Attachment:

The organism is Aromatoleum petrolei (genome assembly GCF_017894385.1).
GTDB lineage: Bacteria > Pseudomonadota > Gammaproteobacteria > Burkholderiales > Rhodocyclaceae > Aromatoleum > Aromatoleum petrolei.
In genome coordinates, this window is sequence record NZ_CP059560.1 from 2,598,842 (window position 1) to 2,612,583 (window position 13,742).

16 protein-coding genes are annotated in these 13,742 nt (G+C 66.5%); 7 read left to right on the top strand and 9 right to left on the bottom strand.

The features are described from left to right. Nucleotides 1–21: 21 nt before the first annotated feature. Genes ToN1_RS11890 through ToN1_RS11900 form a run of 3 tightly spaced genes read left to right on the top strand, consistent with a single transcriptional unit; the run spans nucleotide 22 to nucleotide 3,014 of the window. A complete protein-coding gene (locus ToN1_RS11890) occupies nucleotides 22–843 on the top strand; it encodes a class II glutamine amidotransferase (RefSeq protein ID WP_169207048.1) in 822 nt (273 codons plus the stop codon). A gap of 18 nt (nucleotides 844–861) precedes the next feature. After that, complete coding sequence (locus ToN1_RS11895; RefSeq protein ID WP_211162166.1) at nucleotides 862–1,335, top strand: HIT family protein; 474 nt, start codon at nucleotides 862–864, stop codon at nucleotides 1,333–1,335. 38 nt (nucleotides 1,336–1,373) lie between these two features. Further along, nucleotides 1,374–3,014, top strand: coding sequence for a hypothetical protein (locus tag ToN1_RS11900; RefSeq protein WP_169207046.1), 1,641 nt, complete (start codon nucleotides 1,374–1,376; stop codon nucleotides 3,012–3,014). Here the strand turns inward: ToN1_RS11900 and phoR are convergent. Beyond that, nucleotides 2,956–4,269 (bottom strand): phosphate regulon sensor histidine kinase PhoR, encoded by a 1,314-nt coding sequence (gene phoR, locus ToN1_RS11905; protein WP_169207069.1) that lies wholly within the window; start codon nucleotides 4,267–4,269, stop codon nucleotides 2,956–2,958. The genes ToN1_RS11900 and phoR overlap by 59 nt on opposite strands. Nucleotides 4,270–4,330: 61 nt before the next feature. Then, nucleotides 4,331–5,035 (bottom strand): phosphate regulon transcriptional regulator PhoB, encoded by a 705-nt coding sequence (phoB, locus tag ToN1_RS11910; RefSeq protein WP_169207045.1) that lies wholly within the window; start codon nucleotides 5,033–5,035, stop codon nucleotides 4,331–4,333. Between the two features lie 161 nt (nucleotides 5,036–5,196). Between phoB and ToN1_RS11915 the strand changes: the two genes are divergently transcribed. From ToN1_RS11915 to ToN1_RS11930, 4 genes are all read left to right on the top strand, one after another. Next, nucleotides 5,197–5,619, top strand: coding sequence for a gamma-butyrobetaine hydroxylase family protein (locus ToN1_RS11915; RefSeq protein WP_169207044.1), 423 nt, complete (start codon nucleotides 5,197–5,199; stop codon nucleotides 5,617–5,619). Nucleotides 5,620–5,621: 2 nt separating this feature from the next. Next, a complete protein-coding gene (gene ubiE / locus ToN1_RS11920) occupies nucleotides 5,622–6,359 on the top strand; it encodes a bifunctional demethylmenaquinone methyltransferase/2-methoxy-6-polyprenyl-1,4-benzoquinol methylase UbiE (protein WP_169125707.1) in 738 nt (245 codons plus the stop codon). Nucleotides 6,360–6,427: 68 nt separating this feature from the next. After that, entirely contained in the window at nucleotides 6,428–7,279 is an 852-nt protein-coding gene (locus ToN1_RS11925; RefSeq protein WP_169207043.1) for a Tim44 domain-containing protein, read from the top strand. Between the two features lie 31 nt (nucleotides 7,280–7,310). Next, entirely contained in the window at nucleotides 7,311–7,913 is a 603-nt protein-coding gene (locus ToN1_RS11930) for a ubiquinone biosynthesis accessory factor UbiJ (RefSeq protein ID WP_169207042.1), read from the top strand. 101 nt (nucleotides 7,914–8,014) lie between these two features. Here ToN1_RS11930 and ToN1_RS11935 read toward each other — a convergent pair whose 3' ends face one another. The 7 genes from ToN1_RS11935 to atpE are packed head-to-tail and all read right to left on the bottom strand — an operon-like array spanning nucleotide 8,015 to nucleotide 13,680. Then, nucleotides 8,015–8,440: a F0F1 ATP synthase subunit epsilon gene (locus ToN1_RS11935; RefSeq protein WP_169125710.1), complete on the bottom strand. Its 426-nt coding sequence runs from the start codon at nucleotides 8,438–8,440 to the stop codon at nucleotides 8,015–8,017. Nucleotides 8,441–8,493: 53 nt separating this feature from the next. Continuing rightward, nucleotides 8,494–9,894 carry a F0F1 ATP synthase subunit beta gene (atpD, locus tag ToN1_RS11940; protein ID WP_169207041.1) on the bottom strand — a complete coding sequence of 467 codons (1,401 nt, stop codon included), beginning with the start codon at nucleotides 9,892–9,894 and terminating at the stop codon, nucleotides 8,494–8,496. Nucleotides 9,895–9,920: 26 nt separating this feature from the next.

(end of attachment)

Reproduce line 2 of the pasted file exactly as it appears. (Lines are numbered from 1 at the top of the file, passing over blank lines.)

GTDB lineage: Bacteria > Pseudomonadota > Gammaproteobacteria > Burkholderiales > Rhodocyclaceae > Aromatoleum > Aromatoleum petrolei.